Oh, from out the sounding cells,
What a gush of euphony voluminously wells!
How it swells!
How it dwells
On the Future! How it tells
Of the rapture that impels
To the swinging and the ringing
Of the bells, bells, bells,
Of the bells, bells, bells,bells,
Bells, bells, bells-
To the rhyming and the chiming of the bells!
Edgar Allan Poe, from “The Bells”
They are heard and seldom seen. They are locked away in towers, ancient and nearly invisible, their beauty declared only in their voices now. More even than foreign languages, so varied in their cadences and emotions, they are the soundtrack of our continent. They woke me on my first morning in Europe, almost ten years ago, when I swung the window open on its wide hinges, letting in the morning air and peering up at the grey fortress above Salzburg. The bells have followed me ever since.
On Pentecost Sunday (Pfingsten in German), I wander up to the Stadtkirche (local Lutheran church) for Glockenfest, an ill-defined “Bell Festival” that I’d thought sounded interesting. Kandern hosts an unlikely number of festivals for such a small town. Someday I imagine I’ll understand and expect them all, but living in “downtown” Kandern this year has led to many games of What Are We Celebrating Today? Most of the celebrations are fantastic parties, their jubilant music, lively booths and cheap, delicious food drawing locals from all over the area. On festival days, our tiny town generally fills to the brim.
So I’m surprised when I emerge onto the sleepy, empty streets of a normal summer Sunday. I wander across the Marktplatz up to the square in front of the church, where I find several dozen tables and a few tents full of food for sale. Since I’ve already eaten and come alone, I linger at the edge of the crowd, people-watching while I wait for the “bell blessing” ceremony that’s meant to begin soon. Though I recognize only a few faces in the crowd, I get the sense that they all know each other, as if I’d wandered into someone’s church picnic. Children decorate balsa-wood crosses in a craft tent, while parents in traditional clothes lean laughing across the long tables.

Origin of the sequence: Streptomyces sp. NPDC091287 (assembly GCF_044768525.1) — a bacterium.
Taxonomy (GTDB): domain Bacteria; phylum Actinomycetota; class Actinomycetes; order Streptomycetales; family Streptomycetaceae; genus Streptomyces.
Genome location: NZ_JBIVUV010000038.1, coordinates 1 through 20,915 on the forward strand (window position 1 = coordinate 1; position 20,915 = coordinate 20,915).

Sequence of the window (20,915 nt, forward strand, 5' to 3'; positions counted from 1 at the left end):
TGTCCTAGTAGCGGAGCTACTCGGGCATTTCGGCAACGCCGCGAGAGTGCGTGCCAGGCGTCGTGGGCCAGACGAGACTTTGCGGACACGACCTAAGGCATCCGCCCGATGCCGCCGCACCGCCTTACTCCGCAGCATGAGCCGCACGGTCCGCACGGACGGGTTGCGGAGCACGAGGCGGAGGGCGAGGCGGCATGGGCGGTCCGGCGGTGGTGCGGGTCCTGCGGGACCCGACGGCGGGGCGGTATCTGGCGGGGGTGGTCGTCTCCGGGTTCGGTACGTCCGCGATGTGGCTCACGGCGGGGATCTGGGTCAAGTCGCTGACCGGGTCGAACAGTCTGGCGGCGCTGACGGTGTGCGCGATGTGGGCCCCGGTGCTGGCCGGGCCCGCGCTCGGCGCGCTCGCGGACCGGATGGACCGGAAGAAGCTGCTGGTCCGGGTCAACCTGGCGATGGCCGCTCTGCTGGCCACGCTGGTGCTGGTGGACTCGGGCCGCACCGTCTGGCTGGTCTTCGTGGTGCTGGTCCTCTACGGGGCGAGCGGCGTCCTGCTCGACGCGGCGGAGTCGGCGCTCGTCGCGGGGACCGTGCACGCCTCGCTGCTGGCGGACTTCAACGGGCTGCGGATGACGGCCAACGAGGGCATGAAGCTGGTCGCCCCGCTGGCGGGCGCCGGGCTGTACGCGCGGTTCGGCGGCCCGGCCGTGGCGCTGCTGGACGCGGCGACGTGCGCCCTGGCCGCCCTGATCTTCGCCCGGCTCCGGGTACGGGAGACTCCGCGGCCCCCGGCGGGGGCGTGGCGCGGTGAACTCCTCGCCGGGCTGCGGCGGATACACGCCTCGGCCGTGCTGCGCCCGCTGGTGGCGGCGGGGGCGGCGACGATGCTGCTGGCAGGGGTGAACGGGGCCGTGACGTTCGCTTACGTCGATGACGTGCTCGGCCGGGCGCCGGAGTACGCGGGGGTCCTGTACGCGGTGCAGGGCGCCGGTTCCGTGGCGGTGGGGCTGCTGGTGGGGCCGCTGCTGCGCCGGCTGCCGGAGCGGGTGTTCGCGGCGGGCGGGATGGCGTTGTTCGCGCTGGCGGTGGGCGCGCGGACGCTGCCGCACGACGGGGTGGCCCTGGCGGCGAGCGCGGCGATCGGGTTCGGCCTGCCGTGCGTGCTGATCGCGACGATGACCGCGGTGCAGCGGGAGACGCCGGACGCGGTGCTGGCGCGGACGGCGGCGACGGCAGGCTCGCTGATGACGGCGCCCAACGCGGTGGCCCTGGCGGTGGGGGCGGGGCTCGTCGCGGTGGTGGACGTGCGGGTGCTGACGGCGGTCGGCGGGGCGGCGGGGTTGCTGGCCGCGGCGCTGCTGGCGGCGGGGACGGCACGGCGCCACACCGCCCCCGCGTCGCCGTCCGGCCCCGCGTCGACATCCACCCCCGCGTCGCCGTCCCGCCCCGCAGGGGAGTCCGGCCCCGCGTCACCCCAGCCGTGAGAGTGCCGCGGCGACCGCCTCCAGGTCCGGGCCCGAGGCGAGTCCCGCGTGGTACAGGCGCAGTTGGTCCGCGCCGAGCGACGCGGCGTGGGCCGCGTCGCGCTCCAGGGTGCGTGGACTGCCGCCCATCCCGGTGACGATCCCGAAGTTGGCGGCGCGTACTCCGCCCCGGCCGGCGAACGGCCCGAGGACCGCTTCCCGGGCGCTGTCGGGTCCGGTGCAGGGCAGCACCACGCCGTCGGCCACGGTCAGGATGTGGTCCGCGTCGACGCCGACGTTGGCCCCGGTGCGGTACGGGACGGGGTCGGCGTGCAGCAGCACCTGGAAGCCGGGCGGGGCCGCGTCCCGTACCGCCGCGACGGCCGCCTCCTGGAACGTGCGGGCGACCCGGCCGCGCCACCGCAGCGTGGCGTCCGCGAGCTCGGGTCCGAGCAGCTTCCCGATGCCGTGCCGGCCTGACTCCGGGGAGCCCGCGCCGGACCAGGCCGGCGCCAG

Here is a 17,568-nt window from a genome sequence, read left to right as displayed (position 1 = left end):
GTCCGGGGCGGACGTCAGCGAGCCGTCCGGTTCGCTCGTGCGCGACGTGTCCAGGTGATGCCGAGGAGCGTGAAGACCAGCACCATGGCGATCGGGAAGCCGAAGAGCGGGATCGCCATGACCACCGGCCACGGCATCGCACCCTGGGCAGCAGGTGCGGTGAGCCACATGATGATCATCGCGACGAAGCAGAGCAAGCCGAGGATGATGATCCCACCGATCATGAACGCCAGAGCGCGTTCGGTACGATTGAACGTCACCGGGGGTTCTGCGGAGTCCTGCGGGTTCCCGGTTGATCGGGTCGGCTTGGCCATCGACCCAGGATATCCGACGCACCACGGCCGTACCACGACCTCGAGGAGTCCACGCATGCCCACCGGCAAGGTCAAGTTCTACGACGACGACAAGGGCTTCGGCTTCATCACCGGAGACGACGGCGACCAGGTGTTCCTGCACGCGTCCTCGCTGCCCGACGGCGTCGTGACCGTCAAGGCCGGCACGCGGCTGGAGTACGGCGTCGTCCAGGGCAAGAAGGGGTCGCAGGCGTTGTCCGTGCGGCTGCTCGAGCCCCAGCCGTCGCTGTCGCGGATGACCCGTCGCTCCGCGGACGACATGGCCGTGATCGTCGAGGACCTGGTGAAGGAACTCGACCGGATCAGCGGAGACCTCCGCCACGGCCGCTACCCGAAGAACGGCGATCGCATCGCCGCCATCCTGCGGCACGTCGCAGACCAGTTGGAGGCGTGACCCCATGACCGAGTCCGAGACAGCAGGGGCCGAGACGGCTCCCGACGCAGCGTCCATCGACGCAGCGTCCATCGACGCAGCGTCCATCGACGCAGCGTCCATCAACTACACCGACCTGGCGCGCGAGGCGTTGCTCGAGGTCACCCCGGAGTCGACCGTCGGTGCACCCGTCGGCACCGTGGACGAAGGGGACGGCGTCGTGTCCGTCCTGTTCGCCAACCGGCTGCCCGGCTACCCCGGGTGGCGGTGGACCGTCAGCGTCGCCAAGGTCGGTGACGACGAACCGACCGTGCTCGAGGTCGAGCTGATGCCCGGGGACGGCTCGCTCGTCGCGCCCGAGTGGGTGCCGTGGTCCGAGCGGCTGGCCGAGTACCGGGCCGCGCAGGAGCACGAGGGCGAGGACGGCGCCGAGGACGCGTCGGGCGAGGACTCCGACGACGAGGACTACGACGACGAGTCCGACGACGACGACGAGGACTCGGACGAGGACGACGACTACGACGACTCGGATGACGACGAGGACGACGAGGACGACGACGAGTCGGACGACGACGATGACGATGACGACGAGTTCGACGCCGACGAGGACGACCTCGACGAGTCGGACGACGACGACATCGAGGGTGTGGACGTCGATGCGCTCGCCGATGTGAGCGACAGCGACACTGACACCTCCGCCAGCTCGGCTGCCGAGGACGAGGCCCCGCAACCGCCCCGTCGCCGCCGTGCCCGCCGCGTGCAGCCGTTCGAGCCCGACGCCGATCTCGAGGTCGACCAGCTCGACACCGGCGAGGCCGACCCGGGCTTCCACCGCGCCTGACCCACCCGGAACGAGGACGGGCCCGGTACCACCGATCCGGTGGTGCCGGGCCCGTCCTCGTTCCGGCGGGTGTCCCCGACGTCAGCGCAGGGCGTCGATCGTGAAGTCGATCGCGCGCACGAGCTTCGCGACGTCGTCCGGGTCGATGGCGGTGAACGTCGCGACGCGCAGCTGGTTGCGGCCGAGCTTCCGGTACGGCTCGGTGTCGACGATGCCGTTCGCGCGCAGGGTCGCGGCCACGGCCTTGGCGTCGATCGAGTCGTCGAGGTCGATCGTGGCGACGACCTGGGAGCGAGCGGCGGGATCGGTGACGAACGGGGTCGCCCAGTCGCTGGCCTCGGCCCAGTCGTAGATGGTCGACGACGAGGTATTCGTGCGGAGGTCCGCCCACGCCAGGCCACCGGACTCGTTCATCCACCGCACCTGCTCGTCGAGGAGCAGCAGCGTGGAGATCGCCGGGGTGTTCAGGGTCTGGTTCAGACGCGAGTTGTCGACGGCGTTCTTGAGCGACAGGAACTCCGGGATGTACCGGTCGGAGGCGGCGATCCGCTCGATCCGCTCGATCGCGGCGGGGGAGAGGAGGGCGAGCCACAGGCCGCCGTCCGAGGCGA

After a few minutes, the Männerchor (Men’s Choir) lines up on the church steps to sing. I spot an elderly woman that I know from the Frauenchor, and stand beside her. She grins when she spots me, squeezing my hand warmly.
“Ah! Toll dass du da bist!” she cries. “Great that you’re here!”
We chat for a while as we wait for the bells. She tells me that her son is in the Männerchor, and we listen to the men singing Holy, holy, holy is the Lord God Almighty in German, their voices rising over the hushed whispers of the crowd.
The bells come trundling out after a few hymns, riding on a decorated trailer behind a decorated tractor, all trimmed in leaves and purple crosses in honor of the holiday. We watch as the bells make a slow circle through the small crowd, and people get close enough to snap pictures. One bell says “Peace” in a dozen different languages. On the other, Jeremiah 29:7 is engraved in German beneath our town’s name and crest. When the photos snap to a halt, the pastor and bishop dedicate the bells, reading psalms and saying prayers, leading us in a hymn of blessing.
I didn’t get the words to the hymn, so when I can’t read over the shoulder of the man next to me, I watch the crowd. Many of them know this hymn by heart, and sing it with the lusty voices they’ll later use in chorus to the hearty German love songs in the Männerchor’s next set. I watch families singing together, watch the pastor presiding over this momentous occasion, watch the women I know from the Frauenchor, celebrating with their children and grandchildren in this, their city.
“Seek the welfare of the city where I have sent you into exile,” Jeremiah once wrote to the Israelites. Exile is a dark word, and hardly appropriate for my time here in Kandern. I don’t know fully what it means to seek the welfare of this town, how best to know and love my neighbors, where and when to invest in the local life here. But today, standing in the sunshine with these people who begin to look familiar, singing German hymns to a common Lord, seems like a beginning.
“Pray to the LORD on its behalf; for in its welfare you will have welfare.” I do, and will, pray that the love of Christ will infuse our city, as prominent and ever-present as the bells that sing us through the day and night.
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